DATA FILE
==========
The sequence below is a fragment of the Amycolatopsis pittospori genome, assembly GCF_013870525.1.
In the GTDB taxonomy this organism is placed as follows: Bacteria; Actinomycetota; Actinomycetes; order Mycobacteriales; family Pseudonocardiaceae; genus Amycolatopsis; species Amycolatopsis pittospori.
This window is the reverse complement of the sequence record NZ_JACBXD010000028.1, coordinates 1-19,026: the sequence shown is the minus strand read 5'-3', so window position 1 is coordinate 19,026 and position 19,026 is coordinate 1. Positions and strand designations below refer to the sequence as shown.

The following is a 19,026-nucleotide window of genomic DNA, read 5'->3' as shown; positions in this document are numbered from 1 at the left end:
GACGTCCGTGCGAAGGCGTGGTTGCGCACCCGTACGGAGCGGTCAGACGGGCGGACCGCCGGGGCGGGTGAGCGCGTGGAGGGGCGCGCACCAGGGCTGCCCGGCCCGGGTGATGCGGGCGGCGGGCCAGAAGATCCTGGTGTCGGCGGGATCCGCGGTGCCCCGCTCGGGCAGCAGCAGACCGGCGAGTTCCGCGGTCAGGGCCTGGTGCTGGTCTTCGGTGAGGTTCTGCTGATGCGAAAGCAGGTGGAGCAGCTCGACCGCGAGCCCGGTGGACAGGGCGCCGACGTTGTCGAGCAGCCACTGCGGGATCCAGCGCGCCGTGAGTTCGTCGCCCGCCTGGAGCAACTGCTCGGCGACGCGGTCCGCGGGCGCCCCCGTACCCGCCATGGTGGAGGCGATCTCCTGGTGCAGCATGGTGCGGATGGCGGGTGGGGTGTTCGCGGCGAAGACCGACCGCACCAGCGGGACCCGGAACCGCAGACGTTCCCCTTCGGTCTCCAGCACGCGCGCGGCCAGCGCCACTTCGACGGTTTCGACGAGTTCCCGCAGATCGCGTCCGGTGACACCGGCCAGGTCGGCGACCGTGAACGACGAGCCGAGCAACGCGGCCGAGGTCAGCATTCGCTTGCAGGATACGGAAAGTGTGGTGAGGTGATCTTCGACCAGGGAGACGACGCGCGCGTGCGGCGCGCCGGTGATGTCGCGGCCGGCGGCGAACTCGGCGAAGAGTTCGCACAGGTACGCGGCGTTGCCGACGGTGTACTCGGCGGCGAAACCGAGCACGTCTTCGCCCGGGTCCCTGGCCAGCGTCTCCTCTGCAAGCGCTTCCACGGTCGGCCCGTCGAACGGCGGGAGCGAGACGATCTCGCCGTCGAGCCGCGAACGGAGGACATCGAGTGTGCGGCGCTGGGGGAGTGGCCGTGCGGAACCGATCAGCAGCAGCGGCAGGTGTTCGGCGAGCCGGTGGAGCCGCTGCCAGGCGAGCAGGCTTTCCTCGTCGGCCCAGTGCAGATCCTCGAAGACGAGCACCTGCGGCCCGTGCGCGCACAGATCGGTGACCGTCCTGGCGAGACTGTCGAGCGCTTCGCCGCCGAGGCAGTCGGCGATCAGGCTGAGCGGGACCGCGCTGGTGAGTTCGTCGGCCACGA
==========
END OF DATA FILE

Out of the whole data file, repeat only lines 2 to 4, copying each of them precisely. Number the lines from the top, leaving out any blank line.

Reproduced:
In the GTDB taxonomy this organism is placed as follows: Bacteria; Actinomycetota; Actinomycetes; order Mycobacteriales; family Pseudonocardiaceae; genus Amycolatopsis; species Amycolatopsis pittospori.
This window is the reverse complement of the sequence record NZ_JACBXD010000028.1, coordinates 1-19,026: the sequence shown is the minus strand read 5'-3', so window position 1 is coordinate 19,026 and position 19,026 is coordinate 1. Positions and strand designations below refer to the sequence as shown.

The following is a 19,026-nucleotide window of genomic DNA, read 5'->3' as shown; positions in this document are numbered from 1 at the left end: